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Wreckage of missing jet found after 60 years

The wreckage of a military fighter plane, which disappeared 60 years ago with its pilot, has been found in the coastal waters in the south of France, near the Hyères islands, at the height of Toulon. The discovery was announced in an official statement by the French Research Institute for the Exploitation of the Sea
Published: November 27, 2020 - 09:00
Updated: July 22, 2023 - 21:37
Wreckage of missing jet found after 60 years

The wreckage of a military fighter plane, which disappeared 60 years ago with its pilot, has been found in the coastal waters in the south of France, near the Hyères islands, at the height of Toulon. The discovery was announced in an official statement by the French Research Institute for the Exploitation of the Sea – Ifremer.

Found in the Mediterranean, the wreckage is the remains of a jet fighter SE.203 Aquilon with the side number 83. The aircraft, belonging to the 11F Flotilla of the French naval air force, disappeared with its 27-year-old pilot in June 1960, while practising landing procedures on the British aircraft carrier HMS Ark Royal, which was then off the French coast.

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The wreck was found by chance by the crew of the research vessel “Pourquoi Pas?”, which was conducting a seabed exploration in the area. The lost machine is located at a depth of just over 2450 metres and was identified and preliminarily surveyed using the Victor 6000 remote-controlled robot.

Missing jet wreck SE.203 Aquilon The jet looks well preserved and could be easily identified thanks to the almost intact markings on the tail. Due to the depth at which it rests, the aircraft is unlikely to be excavated.

The Aquilon was the first operational jet aircraft of the French Navy. The fighter-bomber aircraft was actually a French version of the De Havilland DH112 Sea Venom produced under licence. Construction began in 1952 and 96 units were eventually built in four different versions.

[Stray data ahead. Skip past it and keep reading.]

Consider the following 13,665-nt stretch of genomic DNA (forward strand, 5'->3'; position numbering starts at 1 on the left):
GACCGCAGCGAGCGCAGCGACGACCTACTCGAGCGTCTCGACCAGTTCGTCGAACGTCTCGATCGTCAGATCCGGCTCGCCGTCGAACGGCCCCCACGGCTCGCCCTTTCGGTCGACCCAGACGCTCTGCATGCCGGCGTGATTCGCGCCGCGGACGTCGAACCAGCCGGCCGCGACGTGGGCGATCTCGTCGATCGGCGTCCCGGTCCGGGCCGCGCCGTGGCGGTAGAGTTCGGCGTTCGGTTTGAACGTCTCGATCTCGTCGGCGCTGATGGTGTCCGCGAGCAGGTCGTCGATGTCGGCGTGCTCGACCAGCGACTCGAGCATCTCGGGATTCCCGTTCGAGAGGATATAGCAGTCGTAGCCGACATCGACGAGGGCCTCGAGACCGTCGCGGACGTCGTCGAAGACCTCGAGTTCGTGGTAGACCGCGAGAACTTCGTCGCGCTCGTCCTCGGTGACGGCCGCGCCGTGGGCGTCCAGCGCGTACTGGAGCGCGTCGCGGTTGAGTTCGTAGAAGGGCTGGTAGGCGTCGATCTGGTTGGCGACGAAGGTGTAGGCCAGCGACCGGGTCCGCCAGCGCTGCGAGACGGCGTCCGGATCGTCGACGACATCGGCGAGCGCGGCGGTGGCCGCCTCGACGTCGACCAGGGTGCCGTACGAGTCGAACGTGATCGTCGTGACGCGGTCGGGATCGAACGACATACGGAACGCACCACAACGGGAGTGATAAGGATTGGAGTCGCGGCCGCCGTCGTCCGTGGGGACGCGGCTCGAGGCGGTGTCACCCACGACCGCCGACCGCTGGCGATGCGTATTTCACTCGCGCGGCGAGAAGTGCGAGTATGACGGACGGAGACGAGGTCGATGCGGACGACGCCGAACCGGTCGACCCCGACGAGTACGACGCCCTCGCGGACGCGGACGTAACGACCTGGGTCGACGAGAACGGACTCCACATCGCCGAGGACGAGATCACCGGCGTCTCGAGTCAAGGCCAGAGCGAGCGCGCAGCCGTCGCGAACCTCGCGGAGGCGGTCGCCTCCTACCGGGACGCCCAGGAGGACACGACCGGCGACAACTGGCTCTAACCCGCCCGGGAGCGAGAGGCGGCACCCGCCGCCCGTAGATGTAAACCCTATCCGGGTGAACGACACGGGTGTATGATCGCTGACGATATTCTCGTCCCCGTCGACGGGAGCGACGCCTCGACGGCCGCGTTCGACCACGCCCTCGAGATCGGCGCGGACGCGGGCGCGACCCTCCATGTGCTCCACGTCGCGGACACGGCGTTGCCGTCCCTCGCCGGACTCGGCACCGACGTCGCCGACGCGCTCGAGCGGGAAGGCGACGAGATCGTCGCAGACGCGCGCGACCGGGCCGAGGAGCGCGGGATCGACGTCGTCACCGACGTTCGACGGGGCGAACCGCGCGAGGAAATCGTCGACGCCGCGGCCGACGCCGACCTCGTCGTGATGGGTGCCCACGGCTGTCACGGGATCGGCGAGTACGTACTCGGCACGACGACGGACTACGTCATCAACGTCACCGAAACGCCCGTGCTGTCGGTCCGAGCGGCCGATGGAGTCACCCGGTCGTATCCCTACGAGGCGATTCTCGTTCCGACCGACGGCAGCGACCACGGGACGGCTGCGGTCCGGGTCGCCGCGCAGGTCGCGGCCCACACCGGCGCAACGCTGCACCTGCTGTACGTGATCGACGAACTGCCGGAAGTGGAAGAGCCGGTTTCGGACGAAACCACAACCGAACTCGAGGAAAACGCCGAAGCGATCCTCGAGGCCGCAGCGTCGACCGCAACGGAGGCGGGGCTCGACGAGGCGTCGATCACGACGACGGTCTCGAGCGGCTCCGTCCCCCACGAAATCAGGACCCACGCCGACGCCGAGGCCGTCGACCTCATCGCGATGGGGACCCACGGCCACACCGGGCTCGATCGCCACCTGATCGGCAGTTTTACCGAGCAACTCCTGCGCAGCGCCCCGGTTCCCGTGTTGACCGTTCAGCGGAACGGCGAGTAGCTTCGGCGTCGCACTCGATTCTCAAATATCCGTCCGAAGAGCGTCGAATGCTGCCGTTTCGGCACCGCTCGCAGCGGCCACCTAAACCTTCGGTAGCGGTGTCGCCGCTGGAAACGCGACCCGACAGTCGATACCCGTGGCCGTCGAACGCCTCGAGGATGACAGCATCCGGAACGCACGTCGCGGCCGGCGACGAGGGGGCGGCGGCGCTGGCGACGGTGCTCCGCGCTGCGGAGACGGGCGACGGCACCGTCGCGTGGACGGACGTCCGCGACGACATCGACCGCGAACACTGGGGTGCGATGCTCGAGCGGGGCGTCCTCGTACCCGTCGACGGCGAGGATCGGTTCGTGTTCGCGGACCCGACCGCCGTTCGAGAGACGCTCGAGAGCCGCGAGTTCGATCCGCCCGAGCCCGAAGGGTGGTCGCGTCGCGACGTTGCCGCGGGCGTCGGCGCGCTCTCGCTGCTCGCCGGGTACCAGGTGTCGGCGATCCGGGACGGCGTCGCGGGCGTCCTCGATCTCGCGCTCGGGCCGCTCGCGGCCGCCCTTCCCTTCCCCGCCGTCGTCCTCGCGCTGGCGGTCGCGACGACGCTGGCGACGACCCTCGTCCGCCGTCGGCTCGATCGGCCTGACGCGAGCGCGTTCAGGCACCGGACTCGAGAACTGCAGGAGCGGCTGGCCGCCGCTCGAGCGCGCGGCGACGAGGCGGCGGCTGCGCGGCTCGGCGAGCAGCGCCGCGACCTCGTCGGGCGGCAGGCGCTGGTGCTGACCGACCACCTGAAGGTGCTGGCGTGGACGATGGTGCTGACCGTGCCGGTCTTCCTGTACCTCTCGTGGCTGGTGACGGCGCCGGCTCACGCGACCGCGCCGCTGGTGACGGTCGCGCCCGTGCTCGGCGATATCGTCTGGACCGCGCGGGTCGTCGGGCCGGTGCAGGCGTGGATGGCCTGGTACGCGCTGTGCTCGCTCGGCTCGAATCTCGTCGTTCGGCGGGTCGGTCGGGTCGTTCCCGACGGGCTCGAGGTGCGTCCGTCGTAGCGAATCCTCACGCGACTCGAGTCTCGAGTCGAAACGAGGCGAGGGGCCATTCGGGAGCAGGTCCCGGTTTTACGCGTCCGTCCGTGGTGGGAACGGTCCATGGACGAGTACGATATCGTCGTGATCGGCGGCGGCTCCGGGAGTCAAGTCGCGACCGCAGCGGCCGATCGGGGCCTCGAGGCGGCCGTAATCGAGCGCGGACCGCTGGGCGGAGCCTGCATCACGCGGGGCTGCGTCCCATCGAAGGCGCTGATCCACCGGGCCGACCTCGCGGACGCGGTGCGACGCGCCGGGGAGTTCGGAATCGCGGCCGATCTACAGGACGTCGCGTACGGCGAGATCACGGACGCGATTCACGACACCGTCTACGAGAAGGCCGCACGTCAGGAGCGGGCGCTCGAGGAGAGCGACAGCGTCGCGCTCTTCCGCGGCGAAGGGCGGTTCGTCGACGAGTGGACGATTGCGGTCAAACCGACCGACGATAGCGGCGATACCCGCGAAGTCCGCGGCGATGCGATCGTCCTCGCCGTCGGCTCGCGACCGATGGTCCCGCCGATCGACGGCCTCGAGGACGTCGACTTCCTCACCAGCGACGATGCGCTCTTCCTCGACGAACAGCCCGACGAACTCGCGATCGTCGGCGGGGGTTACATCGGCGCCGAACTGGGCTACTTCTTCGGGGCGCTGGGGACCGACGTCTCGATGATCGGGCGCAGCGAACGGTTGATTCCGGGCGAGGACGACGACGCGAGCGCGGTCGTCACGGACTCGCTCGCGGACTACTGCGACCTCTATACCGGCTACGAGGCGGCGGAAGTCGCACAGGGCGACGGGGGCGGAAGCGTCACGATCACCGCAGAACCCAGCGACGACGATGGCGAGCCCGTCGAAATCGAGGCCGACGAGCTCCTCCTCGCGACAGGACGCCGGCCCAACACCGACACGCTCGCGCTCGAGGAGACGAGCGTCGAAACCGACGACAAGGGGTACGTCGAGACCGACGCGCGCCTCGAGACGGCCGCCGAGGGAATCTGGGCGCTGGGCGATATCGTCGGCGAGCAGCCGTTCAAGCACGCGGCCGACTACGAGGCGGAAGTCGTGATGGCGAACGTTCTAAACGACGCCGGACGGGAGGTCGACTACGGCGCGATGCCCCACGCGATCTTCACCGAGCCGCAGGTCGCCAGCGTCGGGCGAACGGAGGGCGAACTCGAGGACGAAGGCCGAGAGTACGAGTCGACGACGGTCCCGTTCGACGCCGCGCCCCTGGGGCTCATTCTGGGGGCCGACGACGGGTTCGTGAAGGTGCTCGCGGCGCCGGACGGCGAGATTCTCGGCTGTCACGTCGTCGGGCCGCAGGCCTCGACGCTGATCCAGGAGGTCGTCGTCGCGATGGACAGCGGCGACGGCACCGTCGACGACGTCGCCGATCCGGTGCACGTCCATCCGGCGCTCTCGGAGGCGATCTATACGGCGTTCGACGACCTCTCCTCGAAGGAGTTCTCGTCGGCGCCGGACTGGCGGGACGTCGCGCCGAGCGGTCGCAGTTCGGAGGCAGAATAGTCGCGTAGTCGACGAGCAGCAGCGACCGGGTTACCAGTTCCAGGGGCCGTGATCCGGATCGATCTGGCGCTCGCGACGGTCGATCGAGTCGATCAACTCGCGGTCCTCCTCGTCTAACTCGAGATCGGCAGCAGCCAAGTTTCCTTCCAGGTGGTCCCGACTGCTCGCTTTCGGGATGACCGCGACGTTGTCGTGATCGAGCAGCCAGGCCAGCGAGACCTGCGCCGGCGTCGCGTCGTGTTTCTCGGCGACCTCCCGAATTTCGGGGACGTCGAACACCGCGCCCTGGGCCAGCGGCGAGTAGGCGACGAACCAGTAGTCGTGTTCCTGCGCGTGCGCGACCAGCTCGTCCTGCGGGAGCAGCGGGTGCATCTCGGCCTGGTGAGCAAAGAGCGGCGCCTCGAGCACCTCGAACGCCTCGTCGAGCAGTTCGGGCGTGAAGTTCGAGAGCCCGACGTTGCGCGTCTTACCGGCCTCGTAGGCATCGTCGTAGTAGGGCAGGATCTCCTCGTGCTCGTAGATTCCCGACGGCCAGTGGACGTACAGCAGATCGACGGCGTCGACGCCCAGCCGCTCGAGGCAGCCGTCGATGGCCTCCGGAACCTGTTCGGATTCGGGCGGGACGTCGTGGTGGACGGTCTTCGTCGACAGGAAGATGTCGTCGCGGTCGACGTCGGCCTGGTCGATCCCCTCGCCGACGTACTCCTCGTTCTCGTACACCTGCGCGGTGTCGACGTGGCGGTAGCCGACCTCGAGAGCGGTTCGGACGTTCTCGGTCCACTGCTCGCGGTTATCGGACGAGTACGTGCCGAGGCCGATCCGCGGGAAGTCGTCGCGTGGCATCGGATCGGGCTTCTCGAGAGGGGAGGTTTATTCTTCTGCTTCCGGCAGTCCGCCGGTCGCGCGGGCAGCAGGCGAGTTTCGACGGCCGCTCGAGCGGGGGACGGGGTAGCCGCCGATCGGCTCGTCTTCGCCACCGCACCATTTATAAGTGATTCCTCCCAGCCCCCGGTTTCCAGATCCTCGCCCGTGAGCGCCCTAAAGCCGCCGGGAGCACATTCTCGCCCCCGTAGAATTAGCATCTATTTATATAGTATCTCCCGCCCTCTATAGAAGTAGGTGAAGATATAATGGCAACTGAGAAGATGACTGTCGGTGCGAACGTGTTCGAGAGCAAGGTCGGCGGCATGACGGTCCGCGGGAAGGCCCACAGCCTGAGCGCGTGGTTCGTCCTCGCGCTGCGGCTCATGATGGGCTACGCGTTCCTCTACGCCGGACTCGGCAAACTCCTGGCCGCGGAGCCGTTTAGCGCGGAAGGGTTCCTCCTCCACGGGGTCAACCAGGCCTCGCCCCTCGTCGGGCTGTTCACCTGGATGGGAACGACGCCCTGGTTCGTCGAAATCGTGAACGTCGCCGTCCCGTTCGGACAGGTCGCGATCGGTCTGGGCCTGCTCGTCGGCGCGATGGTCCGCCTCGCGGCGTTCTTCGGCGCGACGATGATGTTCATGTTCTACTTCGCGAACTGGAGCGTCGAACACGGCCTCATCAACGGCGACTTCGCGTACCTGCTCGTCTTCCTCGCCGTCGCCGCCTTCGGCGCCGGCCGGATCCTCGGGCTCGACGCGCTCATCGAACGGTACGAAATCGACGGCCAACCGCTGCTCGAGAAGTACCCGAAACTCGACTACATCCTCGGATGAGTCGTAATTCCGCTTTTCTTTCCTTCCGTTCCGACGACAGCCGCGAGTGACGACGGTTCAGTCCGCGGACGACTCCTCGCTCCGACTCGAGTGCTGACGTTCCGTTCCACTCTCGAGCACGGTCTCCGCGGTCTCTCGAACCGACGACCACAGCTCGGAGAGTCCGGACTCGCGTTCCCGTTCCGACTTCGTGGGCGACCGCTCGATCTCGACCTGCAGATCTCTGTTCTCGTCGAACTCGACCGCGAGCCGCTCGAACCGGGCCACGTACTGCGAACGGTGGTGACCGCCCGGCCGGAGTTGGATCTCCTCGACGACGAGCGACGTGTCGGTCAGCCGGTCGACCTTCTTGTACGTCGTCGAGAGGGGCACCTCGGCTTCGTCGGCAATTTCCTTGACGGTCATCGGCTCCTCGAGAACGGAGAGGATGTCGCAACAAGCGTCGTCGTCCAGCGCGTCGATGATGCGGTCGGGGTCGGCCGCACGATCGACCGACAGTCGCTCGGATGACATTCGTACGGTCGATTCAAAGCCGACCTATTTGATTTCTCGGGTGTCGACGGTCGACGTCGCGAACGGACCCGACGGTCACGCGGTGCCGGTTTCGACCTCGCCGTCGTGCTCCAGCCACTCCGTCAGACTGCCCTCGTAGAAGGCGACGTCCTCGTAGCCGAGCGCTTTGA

The Sud-Est Aquillon replaced two foreign turboprop fighters, the Supermarine Seafire and the Grumman F6F Hellcat. However, its career in French naval aviation was fairly short, lasting from 1955 to 1966. When it entered service, no French ship was able to operate it and so it was restricted to land bases, especially in Algeria.

Aquilon had to wait until 1960 to land on the aircraft carrier Clemenceau. Less than six years later it had already been replaced by the Dassault Etendard IV. Despite its short career, the Aquillon remains pivotal in the history of French naval aviation because it enabled pilots to make the transition to jet aircraft.

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About author

Tomasz Andrukajtis
Editor-in-chief of the DIVERS24 portal and magazine. Responsible for obtaining, translating and developing content. He also supervises all publications. Achived his first diving certification – P1 CMAS, in 2000. Has a degree in journalism and social communication. In the diving industry since 2008.
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